Updates from October, 2011 Toggle Comment Threads | Keyboard Shortcuts

  • nbrightside 11:45 am on October 28, 2011 Permalink | Reply  

    my coping strategy 

    Being diagnosed with cancer – particularly when you are not expecting it is, err, tricky. People are different, people will have differing circumstances and levels of support available and each individual will have their own strategy for coping.

    This is how I try to cope. I’m not suggesting this is how everyone should cope or that it’s the best method of coping. I may subsequently change or refine this method in the coming months. It’s just my method of coping.

    I work as a technical consultant in IT. When I visit a customer with a difficult problem, I tend to perform a lot of research. I look at the specific issue I am investigating (obviously) but I also review all Service Requests they have opened in the last 6 months. I normally chat to the account manager and have a courtesy call to introduce myself and hear the customer describe the issues in their own words.

    It would have been very natural therefore for me to spend hours on Google researching every element of bowel cancer and devour every available resource describing every last detail of this horrible disease. However, I didn’t really do that. Occasionally I visit the excellent ‘Beating Bowel Cancer‘ web site which describes every aspect (symptoms, diagnosis, treatment, support, lifestyle, recovery) in easy to digest articles.

    However, I realised very quickly that the sheer volume of information was just overwhelming. Reading about everything and trying to absorb all that medical information simply tended to raise potential issues, pose difficult questions and introduced fear, uncertainty and doubt.

    This may surprise people but I don’t actually know what my formal diagnosis is in terms of staging. Cancer is categorised into stages 1-4 (I think) depending on how far it has spread in the body. If the doctors choose not to tell me the formal diagnosis, then I probably don’t need to know (yet).

    After a while, I decided simply to try to focus on my next, immediate hurdle. This hurdle might be trivial (consultation with a doctor) or more significant, an operation under general anaesthetic.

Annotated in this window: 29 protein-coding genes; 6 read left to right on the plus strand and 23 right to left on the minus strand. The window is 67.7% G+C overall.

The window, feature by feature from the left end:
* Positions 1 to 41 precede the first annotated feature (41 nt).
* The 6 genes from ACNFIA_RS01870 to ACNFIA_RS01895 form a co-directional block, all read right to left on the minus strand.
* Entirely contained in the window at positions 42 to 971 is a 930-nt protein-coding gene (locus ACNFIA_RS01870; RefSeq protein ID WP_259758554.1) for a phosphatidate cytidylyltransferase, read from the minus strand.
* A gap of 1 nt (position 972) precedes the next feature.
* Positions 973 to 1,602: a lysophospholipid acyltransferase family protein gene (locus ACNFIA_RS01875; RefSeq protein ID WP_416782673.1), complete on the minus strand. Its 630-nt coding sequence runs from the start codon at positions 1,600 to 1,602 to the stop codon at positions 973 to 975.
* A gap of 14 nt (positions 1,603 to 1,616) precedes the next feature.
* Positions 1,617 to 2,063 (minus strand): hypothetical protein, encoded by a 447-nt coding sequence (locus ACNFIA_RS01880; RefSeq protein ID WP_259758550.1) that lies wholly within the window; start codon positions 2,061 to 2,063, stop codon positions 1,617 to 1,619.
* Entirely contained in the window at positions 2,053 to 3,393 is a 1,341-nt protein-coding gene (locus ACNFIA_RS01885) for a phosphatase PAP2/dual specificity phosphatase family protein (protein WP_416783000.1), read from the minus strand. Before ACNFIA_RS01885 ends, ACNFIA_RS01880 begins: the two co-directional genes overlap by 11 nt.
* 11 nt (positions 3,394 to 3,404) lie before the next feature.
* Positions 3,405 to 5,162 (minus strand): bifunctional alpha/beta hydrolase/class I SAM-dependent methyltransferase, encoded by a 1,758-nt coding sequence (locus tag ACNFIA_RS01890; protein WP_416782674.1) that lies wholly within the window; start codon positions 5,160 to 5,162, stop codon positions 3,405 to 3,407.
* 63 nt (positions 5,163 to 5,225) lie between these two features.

So, if I was having a Port-a-Cath line inserted into my chest, I would probably read up about that specific procedure, the benefits and possible side effects and I would jot down any questions I wanted to raise with the doctor.

    When I had surmounted the hurdle, sometimes I would reward myself with a ‘day off’. Now this sounds stupid because I am signed off work completely and spend most of my day reclining on the sofa watching ‘Wanted Down Under’ and having an afternoon nap. Most people would view this as an indefinite holiday.

    However, on my ‘day off’, I would just do I wanted and I would try to devote no thought or waste any energy whatsoever on my health issues and whatever the next looming hurdle was. This lazy, do nothing strategy suited me very well.

    My wife is a nurse and has been incredibly supportive and understanding. She is able to articulate and translate some of the medical terminology and checks I am taking all my pills at the right time.

    The single best thing she did for me was on the day after I was diagnosed. She said to me:

    ‘Listen – I’m not going to follow you around this house checking up on you. I’m always here if you need me but if you want to listen to music, mess around on the computer or you just need 5 minutes to yourself, just go into the bedroom and shut the door and I’ll leave you alone’.

    Another thing I don’t do – or rather have done fleetingly – is to read blogs by other people who are blogging about their experiences with cancer.

    This may seem odd given that is precisely what I am doing but – to be honest – a lot of those blogs are bloody depressing. Some of the longer established ones also record the passing of friends and fellow bloggers who didn’t make it and that is very upsetting.